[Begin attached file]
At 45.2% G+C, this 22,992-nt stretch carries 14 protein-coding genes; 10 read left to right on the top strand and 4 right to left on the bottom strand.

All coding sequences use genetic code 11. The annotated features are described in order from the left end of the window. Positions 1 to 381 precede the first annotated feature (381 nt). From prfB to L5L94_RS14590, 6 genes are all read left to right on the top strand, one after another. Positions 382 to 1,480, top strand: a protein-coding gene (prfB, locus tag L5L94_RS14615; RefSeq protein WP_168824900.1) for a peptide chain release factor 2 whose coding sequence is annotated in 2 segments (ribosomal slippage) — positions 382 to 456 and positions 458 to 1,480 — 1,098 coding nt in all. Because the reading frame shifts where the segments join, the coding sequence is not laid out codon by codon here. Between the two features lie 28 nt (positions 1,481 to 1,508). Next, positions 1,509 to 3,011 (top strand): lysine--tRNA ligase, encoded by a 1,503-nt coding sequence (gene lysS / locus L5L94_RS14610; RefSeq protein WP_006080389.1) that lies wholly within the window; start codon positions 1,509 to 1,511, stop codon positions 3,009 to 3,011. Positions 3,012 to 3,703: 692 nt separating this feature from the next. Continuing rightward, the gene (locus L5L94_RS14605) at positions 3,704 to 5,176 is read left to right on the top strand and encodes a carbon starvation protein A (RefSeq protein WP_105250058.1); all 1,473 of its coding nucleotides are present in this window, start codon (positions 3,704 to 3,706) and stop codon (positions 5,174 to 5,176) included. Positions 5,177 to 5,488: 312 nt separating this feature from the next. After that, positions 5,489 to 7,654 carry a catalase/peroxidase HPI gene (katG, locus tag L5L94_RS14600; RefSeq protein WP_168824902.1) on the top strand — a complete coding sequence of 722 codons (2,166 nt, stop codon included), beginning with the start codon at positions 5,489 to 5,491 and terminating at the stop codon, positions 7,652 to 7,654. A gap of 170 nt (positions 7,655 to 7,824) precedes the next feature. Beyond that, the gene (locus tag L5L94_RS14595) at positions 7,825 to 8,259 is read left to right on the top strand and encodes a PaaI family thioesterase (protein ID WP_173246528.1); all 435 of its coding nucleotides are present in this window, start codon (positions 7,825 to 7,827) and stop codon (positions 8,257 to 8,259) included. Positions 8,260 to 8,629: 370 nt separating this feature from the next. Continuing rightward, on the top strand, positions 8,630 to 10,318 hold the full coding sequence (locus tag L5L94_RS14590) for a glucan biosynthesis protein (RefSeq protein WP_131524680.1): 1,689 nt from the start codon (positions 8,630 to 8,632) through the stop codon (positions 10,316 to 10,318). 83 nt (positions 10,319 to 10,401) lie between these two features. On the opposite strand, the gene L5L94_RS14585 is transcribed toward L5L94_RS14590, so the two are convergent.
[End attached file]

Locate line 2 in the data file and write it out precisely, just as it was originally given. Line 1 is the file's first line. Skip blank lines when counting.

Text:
All coding sequences use genetic code 11. The annotated features are described in order from the left end of the window. Positions 1 to 381 precede the first annotated feature (381 nt). From prfB to L5L94_RS14590, 6 genes are all read left to right on the top strand, one after another. Positions 382 to 1,480, top strand: a protein-coding gene (prfB, locus tag L5L94_RS14615; RefSeq protein WP_168824900.1) for a peptide chain release factor 2 whose coding sequence is annotated in 2 segments (ribosomal slippage) — positions 382 to 456 and positions 458 to 1,480 — 1,098 coding nt in all. Because the reading frame shifts where the segments join, the coding sequence is not laid out codon by codon here. Between the two features lie 28 nt (positions 1,481 to 1,508). Next, positions 1,509 to 3,011 (top strand): lysine--tRNA ligase, encoded by a 1,503-nt coding sequence (gene lysS / locus L5L94_RS14610; RefSeq protein WP_006080389.1) that lies wholly within the window; start codon positions 1,509 to 1,511, stop codon positions 3,009 to 3,011. Positions 3,012 to 3,703: 692 nt separating this feature from the next. Continuing rightward, the gene (locus L5L94_RS14605) at positions 3,704 to 5,176 is read left to right on the top strand and encodes a carbon starvation protein A (RefSeq protein WP_105250058.1); all 1,473 of its coding nucleotides are present in this window, start codon (positions 3,704 to 3,706) and stop codon (positions 5,174 to 5,176) included. Positions 5,177 to 5,488: 312 nt separating this feature from the next. After that, positions 5,489 to 7,654 carry a catalase/peroxidase HPI gene (katG, locus tag L5L94_RS14600; RefSeq protein WP_168824902.1) on the top strand — a complete coding sequence of 722 codons (2,166 nt, stop codon included), beginning with the start codon at positions 5,489 to 5,491 and terminating at the stop codon, positions 7,652 to 7,654. A gap of 170 nt (positions 7,655 to 7,824) precedes the next feature. Beyond that, the gene (locus tag L5L94_RS14595) at positions 7,825 to 8,259 is read left to right on the top strand and encodes a PaaI family thioesterase (protein ID WP_173246528.1); all 435 of its coding nucleotides are present in this window, start codon (positions 7,825 to 7,827) and stop codon (positions 8,257 to 8,259) included. Positions 8,260 to 8,629: 370 nt separating this feature from the next. Continuing rightward, on the top strand, positions 8,630 to 10,318 hold the full coding sequence (locus tag L5L94_RS14590) for a glucan biosynthesis protein (RefSeq protein WP_131524680.1): 1,689 nt from the start codon (positions 8,630 to 8,632) through the stop codon (positions 10,316 to 10,318). 83 nt (positions 10,319 to 10,401) lie between these two features. On the opposite strand, the gene L5L94_RS14585 is transcribed toward L5L94_RS14590, so the two are convergent.